Ohio patrolman acquitted in 2 deaths amid 137-shot barrage CLEVELAND (AP) - A Cleveland patrolman who fired down through the windshield of a suspect's car at the end of a 137-shot barrage that left the two unarmed black occupants dead was acquitted Saturday of criminal charges by a judge who said he could not determine the officer alone fired the fatal shots. Michael Brelo, 31, put his head in hands as the judge issued a verdict that prompted an angry protest outside the courthouse, including chants of "Hands up! Don't Shoot!"
Ireland has voted to legalize gay marriage, both sides say DUBLIN (AP) - Irish voters have resoundingly backed amending the constitution to legalize gay marriage, leaders on both sides of the Irish referendum declared Saturday after the world's first national vote on the issue. As the official ballot counting continued, the only question appeared to be how large the "yes" margin of victory from Friday's vote would be. Analysts said the "yes" support was likely to exceed 60 percent nationally when official results are announced later Saturday.
Veterans frustrated by presidential debate on Iraq war Veterans of the Iraq War have been watching in frustration as Republican presidential contenders distance themselves from the decision their party enthusiastically supported to invade that country. Some veterans say they long ago concluded their sacrifice was in vain, and are annoyed that a party that lobbied so hard for the war is now running from it. Others say they still believe their mission was vital, regardless of what the politicians say. And some find the gotcha question being posed to the politicians - Knowing what we know now, would you have invaded? - an insult in itself.
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Senate Republicans block changes to NSA surveillance WASHINGTON (AP) - The National Security Agency has begun winding down its collection and storage of American phone records after the Senate failed to agree on a path forward to change or extend the once-secret program ahead of its expiration at the end of the month. Barring an 11th hour compromise when the Senate returns to session May 31, a much-debated provision of the Patriot Act - and some other lesser known surveillance tools - will sunset at midnight that day. The change also would have a major impact on the FBI, which uses the Patriot Act and the other provisions to gather records in investigations of suspected spies and terrorists.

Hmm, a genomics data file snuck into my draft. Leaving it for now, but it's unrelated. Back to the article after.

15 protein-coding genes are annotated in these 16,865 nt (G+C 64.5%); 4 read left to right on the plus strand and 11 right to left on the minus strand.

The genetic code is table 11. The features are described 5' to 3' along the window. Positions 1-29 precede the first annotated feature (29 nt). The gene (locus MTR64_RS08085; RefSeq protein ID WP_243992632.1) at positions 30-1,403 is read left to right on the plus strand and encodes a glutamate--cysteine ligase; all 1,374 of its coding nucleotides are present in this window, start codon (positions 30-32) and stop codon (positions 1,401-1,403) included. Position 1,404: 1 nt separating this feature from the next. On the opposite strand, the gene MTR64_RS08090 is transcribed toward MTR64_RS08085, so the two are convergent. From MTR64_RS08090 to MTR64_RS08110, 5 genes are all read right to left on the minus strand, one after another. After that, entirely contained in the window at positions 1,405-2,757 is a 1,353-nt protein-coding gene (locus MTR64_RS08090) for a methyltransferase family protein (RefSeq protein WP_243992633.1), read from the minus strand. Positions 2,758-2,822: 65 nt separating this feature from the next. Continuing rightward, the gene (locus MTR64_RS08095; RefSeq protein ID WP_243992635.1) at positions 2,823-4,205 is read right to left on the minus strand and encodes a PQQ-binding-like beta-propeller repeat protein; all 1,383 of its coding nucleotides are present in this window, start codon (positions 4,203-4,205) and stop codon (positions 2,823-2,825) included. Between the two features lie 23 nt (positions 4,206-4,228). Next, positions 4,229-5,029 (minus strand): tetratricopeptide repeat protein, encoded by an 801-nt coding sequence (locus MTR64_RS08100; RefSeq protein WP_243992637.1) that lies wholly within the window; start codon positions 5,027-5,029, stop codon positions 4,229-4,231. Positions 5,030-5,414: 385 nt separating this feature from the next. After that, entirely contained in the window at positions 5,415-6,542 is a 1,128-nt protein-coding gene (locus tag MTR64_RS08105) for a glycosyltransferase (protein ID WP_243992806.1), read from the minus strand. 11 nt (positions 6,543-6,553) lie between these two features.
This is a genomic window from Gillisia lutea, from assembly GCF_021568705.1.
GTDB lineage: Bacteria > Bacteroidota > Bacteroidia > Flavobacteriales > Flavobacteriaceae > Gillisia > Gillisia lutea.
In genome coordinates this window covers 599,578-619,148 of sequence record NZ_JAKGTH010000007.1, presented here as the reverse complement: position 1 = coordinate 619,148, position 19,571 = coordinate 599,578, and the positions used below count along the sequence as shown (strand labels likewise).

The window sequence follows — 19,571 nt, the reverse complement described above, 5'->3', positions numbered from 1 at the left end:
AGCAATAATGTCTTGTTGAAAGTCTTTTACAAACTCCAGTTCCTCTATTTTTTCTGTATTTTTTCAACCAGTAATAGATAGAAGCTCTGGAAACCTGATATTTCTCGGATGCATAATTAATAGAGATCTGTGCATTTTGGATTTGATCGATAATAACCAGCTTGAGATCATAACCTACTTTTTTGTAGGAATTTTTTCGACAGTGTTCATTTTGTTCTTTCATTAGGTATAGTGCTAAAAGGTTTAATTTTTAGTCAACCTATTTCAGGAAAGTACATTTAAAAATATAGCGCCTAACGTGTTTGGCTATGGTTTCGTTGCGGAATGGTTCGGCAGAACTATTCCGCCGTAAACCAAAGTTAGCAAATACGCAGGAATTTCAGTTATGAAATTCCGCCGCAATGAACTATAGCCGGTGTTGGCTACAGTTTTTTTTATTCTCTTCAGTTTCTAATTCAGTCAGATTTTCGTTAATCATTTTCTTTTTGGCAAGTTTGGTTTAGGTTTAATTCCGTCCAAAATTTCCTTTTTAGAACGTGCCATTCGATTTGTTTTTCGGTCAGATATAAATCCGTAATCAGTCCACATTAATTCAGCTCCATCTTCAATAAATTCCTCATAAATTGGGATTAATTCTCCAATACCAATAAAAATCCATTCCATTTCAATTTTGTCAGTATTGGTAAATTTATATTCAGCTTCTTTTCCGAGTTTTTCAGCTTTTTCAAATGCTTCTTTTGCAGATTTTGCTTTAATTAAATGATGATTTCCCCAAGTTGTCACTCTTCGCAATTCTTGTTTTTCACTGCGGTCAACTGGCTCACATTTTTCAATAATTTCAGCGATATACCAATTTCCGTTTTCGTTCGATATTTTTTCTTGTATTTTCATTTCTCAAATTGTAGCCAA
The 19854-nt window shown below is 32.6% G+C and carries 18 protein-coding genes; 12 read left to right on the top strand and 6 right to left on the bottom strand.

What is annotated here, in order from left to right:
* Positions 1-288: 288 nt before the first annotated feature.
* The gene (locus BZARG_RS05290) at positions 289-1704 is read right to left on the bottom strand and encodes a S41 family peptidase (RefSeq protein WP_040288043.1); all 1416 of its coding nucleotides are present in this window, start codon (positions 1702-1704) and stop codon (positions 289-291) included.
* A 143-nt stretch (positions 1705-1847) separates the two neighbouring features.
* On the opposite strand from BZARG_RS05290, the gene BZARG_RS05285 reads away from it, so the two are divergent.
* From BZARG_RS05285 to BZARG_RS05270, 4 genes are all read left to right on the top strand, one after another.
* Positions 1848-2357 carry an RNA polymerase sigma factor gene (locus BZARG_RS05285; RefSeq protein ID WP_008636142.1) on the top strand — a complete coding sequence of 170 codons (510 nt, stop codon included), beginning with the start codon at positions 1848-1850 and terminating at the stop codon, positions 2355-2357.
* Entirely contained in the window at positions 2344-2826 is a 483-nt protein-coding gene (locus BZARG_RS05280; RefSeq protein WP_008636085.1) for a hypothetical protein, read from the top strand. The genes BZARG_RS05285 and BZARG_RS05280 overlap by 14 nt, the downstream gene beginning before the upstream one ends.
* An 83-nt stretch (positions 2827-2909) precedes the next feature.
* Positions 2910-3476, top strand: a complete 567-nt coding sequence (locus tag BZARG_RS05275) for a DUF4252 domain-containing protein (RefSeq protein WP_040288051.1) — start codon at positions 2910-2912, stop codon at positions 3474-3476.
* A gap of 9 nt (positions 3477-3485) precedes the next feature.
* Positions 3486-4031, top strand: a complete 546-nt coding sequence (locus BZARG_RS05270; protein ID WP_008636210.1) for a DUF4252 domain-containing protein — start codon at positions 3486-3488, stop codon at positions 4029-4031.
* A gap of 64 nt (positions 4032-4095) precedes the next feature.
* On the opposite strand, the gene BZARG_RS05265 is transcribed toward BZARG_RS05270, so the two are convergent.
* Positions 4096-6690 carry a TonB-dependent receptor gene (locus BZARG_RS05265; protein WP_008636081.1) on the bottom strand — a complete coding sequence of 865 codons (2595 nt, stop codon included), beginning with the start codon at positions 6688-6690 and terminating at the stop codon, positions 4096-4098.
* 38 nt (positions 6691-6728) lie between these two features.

Salvadorans rejoice as slain Archbishop Romero beatified SAN SALVADOR, El Salvador (AP) - Huge crowds of Salvadorans filled a square in the Salvadoran capital Saturday for a ceremony to beatify Roman Catholic Archbishop Oscar Romero, who was cut down by an assassin's bullet 35 years ago and declared a martyr for his faith this year by Pope Francis. It is the first step toward possible canonization, although many of the 260,000-plus faithful expected at the Savior of the World Plaza already credit him with miracles and refer to him as "Saint Romero of the Americas."
Democrats see skimpy insurance as the next health care issue WASHINGTON (AP) - A different health care issue has emerged for Democrats, in sync with the party's pitch to workers and middle-class voters ahead of next year's elections. It's not the uninsured, but rather the problem of high out-of-pocket costs for people already covered.
Senate clears White House-backed trade bill WASHINGTON (AP) - In a victory for President Barack Obama, the Senate passed bipartisan legislation Friday night to strengthen the administration's hand in global trade talks, clearing the way for a highly unpredictable summer showdown in the House. The vote was 62-37 to give Obama authority to complete trade deals that Congress could approve or reject, but not change. A total of 48 Republicans supported the measure, but only 14 of the Senate's 44 Democrats backed a president of their own party on legislation near the top of his second-term agenda.
Fierce gun battle kills 43 in west Mexico cartel territory ECUANDUREO, Mexico (AP) - The latest in a series of clashes between Mexican authorities and a powerful, fast-growing drug cartel turned into the deadliest confrontation in recent memory, with 42 suspected gang gunmen and one Federal Police officer killed during a three-hour firefight at a remote western ranch. The battle on Friday followed two other recent unprecedented attacks by the cartel, one that killed 15 state police officers and another that shot down an army helicopter with a rocket launcher for the first time in Mexico's history. The death toll from all three is at least 76 people at a time when the Mexican government claims crime is falling dramatically and the interior minister recently insisted the country "is not in flames."
Syrians try to build case against Assad in chlorine attacks BEIRUT (AP) - With only a cloth mask for protection, Firas Kayali rushed to try to rescue the residents of a house in a village in rebel-held northern Syria after a barrel bomb, suspected to be filled with chlorine gas, hit nearby. Once a house painter and now a member in a volunteer rescue team, Kayali tried once, twice, three times to break into the house, but he was overcome by the gas and passed out. Only 20 minutes later, after the gas dissipated, was the team able to get into the house.
DC authorities: Ex-con had help in wealthy family's slaying WASHINGTON (AP) - An ex-convict likely had help from others holding a family captive inside their mansion for at least 18 hours, authorities said. During their ordeal, the business executive and his wife told others to stay away - even ordering a pizza deliverer to leave two pies at the door - as they frantically arranged for $40,000 in cash to be dropped off at the home.